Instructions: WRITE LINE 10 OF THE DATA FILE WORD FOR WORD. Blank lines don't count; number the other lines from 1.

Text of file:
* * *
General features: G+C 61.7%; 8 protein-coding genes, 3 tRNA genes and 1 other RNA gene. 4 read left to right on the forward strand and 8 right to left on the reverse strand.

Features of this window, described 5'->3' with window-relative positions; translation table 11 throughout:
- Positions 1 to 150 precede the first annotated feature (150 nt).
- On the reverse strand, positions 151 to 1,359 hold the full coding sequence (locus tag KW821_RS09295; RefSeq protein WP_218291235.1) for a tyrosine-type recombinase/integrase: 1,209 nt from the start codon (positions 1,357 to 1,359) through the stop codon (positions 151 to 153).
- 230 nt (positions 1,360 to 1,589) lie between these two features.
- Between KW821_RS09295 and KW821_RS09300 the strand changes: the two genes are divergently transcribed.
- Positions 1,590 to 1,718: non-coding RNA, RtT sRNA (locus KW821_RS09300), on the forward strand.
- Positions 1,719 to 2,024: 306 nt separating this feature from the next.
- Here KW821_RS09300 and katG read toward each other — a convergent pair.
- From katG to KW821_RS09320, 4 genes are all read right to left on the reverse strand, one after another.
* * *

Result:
- From katG to KW821_RS09320, 4 genes are all read right to left on the reverse strand, one after another.